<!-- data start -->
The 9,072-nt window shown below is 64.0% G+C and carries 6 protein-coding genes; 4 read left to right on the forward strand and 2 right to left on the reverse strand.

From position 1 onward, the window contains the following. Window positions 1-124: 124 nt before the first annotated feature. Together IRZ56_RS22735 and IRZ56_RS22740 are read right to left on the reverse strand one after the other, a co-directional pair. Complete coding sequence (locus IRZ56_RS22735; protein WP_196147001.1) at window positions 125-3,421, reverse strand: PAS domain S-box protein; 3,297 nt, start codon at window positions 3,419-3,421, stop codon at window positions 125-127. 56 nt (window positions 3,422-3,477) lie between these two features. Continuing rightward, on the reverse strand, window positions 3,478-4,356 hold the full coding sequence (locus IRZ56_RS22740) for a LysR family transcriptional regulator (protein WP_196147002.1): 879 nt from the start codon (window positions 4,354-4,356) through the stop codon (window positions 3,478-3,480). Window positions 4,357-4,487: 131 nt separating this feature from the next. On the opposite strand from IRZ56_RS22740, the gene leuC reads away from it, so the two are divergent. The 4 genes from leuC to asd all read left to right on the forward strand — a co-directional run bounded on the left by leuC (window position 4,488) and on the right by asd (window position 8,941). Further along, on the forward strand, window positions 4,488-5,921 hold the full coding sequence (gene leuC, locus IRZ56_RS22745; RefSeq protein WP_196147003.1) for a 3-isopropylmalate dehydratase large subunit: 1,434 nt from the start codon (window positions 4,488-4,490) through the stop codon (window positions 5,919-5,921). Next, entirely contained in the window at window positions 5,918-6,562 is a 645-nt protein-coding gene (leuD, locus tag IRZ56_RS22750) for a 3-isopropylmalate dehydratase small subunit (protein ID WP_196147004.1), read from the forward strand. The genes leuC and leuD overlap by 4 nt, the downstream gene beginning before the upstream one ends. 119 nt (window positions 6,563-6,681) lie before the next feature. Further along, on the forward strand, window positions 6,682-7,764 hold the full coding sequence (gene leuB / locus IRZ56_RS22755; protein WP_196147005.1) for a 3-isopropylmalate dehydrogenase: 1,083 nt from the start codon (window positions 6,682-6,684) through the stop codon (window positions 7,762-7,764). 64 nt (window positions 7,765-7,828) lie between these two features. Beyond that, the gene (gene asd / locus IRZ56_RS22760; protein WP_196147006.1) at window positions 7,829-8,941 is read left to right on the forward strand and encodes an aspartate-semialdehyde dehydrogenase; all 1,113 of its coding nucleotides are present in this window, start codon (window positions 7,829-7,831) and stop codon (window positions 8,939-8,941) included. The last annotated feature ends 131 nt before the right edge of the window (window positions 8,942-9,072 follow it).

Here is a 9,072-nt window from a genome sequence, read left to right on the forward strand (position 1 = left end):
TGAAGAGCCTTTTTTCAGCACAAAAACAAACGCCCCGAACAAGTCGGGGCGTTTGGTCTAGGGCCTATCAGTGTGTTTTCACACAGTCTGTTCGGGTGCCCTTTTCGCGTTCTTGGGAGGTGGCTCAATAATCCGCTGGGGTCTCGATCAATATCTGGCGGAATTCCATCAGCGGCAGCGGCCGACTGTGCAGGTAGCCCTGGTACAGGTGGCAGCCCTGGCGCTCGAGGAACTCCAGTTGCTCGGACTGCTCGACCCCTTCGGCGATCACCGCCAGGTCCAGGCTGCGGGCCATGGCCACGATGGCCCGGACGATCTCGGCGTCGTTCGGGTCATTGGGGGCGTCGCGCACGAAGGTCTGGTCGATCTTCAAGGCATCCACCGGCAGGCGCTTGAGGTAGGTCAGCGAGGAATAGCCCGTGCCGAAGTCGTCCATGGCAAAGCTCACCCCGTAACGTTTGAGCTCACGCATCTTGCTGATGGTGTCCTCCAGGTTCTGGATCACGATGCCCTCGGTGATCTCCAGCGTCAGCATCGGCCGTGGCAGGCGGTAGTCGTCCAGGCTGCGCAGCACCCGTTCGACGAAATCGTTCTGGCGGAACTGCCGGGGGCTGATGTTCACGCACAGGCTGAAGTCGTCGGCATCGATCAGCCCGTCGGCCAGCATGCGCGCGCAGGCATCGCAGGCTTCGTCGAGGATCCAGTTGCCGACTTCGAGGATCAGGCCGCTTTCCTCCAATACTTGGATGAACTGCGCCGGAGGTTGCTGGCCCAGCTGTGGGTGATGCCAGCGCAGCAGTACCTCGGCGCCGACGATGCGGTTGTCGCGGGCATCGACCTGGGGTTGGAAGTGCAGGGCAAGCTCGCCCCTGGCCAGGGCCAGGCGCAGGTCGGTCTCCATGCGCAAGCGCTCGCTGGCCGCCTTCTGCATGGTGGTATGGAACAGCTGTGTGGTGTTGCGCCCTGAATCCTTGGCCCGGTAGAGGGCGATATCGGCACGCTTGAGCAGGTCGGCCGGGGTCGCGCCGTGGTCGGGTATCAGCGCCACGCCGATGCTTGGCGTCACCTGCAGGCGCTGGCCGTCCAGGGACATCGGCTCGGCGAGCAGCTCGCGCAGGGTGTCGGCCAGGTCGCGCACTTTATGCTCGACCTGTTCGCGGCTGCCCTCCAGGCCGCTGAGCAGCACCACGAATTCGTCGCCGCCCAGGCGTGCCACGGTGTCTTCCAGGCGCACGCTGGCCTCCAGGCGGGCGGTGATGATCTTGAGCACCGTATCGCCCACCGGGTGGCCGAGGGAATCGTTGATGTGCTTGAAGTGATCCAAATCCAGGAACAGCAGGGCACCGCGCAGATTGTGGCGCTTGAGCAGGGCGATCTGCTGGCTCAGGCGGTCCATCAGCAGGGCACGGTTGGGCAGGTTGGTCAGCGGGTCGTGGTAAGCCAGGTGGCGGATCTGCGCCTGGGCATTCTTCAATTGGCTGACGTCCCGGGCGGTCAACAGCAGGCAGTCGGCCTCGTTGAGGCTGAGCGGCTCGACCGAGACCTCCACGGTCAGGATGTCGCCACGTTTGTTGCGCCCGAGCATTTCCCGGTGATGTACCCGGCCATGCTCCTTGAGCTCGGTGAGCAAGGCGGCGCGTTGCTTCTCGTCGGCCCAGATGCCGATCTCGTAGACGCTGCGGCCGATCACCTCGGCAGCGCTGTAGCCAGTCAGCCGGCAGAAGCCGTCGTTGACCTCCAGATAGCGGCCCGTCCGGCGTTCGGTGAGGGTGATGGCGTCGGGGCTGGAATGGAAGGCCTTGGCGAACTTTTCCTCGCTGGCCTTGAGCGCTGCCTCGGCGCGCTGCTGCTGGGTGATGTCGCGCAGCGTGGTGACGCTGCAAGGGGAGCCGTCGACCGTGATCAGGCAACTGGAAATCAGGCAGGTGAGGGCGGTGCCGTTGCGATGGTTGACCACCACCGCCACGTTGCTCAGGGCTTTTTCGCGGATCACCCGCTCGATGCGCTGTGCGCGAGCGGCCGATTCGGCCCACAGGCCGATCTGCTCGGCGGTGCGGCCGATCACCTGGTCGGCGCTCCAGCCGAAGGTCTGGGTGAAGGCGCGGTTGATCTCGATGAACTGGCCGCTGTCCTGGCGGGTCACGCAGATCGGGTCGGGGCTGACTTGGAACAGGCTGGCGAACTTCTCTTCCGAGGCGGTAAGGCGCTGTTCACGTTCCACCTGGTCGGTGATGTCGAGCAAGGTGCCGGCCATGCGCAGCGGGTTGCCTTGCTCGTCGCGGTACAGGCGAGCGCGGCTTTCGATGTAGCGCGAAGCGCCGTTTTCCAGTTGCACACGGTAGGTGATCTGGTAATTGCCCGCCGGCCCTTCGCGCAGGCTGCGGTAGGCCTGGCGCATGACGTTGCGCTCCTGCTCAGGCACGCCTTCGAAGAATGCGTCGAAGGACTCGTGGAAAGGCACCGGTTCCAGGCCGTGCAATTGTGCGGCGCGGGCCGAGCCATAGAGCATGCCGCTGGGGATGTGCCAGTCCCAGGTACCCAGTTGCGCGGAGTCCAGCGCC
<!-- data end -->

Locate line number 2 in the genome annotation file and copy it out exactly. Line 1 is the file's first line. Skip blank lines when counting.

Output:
From position 1 onward, the window contains the following. Window positions 1-124: 124 nt before the first annotated feature. Together IRZ56_RS22735 and IRZ56_RS22740 are read right to left on the reverse strand one after the other, a co-directional pair. Complete coding sequence (locus IRZ56_RS22735; protein WP_196147001.1) at window positions 125-3,421, reverse strand: PAS domain S-box protein; 3,297 nt, start codon at window positions 3,419-3,421, stop codon at window positions 125-127. 56 nt (window positions 3,422-3,477) lie between these two features. Continuing rightward, on the reverse strand, window positions 3,478-4,356 hold the full coding sequence (locus IRZ56_RS22740) for a LysR family transcriptional regulator (protein WP_196147002.1): 879 nt from the start codon (window positions 4,354-4,356) through the stop codon (window positions 3,478-3,480). Window positions 4,357-4,487: 131 nt separating this feature from the next. On the opposite strand from IRZ56_RS22740, the gene leuC reads away from it, so the two are divergent. The 4 genes from leuC to asd all read left to right on the forward strand — a co-directional run bounded on the left by leuC (window position 4,488) and on the right by asd (window position 8,941). Further along, on the forward strand, window positions 4,488-5,921 hold the full coding sequence (gene leuC, locus IRZ56_RS22745; RefSeq protein WP_196147003.1) for a 3-isopropylmalate dehydratase large subunit: 1,434 nt from the start codon (window positions 4,488-4,490) through the stop codon (window positions 5,919-5,921). Next, entirely contained in the window at window positions 5,918-6,562 is a 645-nt protein-coding gene (leuD, locus tag IRZ56_RS22750) for a 3-isopropylmalate dehydratase small subunit (protein ID WP_196147004.1), read from the forward strand. The genes leuC and leuD overlap by 4 nt, the downstream gene beginning before the upstream one ends. 119 nt (window positions 6,563-6,681) lie before the next feature. Further along, on the forward strand, window positions 6,682-7,764 hold the full coding sequence (gene leuB / locus IRZ56_RS22755; protein WP_196147005.1) for a 3-isopropylmalate dehydrogenase: 1,083 nt from the start codon (window positions 6,682-6,684) through the stop codon (window positions 7,762-7,764). 64 nt (window positions 7,765-7,828) lie between these two features. Beyond that, the gene (gene asd / locus IRZ56_RS22760; protein WP_196147006.1) at window positions 7,829-8,941 is read left to right on the forward strand and encodes an aspartate-semialdehyde dehydrogenase; all 1,113 of its coding nucleotides are present in this window, start codon (window positions 7,829-7,831) and stop codon (window positions 8,939-8,941) included. The last annotated feature ends 131 nt before the right edge of the window (window positions 8,942-9,072 follow it).